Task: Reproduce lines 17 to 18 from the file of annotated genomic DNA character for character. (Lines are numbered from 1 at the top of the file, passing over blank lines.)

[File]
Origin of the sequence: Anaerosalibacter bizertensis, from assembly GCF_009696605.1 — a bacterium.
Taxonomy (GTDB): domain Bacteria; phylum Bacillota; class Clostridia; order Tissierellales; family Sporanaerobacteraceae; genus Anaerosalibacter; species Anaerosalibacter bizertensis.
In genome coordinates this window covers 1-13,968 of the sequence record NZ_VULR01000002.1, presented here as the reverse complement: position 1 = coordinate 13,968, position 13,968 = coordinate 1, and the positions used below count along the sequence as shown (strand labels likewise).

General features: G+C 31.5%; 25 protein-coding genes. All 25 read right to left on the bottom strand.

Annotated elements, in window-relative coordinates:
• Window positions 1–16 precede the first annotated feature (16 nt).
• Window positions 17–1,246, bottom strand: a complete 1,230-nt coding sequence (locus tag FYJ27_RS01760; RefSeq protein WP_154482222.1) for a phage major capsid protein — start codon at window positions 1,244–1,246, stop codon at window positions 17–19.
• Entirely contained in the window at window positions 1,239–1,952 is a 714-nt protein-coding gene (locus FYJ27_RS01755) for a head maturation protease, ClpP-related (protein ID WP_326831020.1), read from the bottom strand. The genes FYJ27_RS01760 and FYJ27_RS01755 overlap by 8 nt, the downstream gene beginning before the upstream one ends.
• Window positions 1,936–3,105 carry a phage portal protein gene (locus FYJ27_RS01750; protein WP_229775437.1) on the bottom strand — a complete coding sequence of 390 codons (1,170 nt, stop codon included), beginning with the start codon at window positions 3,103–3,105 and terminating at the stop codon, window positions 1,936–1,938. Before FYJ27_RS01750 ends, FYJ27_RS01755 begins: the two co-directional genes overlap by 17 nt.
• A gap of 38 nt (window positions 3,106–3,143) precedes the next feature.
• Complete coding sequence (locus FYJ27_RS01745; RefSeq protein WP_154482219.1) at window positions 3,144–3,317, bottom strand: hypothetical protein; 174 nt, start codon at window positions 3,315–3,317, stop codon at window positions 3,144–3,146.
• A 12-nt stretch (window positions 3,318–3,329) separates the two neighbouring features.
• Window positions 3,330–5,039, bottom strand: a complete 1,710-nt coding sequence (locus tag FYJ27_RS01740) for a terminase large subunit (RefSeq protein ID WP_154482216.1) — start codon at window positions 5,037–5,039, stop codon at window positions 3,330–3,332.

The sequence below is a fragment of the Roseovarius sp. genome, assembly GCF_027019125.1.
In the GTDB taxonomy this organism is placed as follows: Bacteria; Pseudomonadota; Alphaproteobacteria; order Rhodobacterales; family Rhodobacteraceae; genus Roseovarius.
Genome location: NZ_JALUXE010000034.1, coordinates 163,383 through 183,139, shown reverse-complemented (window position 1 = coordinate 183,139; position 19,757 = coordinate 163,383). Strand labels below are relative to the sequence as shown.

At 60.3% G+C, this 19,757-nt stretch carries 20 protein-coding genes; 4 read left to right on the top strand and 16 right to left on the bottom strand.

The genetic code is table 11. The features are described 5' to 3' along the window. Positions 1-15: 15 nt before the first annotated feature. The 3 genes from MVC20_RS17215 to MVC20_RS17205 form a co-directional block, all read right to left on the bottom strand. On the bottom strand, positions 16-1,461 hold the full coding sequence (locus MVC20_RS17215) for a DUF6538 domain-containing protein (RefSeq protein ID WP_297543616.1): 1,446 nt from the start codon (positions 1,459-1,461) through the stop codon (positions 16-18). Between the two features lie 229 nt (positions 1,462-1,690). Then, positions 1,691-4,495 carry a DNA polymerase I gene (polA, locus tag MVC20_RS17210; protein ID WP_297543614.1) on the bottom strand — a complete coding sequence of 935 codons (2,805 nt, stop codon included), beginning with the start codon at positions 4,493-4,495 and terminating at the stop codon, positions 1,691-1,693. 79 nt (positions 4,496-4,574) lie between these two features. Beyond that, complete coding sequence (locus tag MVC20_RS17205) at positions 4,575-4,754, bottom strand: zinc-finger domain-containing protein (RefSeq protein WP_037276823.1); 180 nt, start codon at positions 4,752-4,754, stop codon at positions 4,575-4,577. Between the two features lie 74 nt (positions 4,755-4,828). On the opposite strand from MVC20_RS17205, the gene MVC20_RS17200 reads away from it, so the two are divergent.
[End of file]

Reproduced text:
At 60.3% G+C, this 19,757-nt stretch carries 20 protein-coding genes; 4 read left to right on the top strand and 16 right to left on the bottom strand.

The genetic code is table 11. The features are described 5' to 3' along the window. Positions 1-15: 15 nt before the first annotated feature. The 3 genes from MVC20_RS17215 to MVC20_RS17205 form a co-directional block, all read right to left on the bottom strand. On the bottom strand, positions 16-1,461 hold the full coding sequence (locus MVC20_RS17215) for a DUF6538 domain-containing protein (RefSeq protein ID WP_297543616.1): 1,446 nt from the start codon (positions 1,459-1,461) through the stop codon (positions 16-18). Between the two features lie 229 nt (positions 1,462-1,690). Then, positions 1,691-4,495 carry a DNA polymerase I gene (polA, locus tag MVC20_RS17210; protein ID WP_297543614.1) on the bottom strand — a complete coding sequence of 935 codons (2,805 nt, stop codon included), beginning with the start codon at positions 4,493-4,495 and terminating at the stop codon, positions 1,691-1,693. 79 nt (positions 4,496-4,574) lie between these two features. Beyond that, complete coding sequence (locus tag MVC20_RS17205) at positions 4,575-4,754, bottom strand: zinc-finger domain-containing protein (RefSeq protein WP_037276823.1); 180 nt, start codon at positions 4,752-4,754, stop codon at positions 4,575-4,577. Between the two features lie 74 nt (positions 4,755-4,828). On the opposite strand from MVC20_RS17205, the gene MVC20_RS17200 reads away from it, so the two are divergent.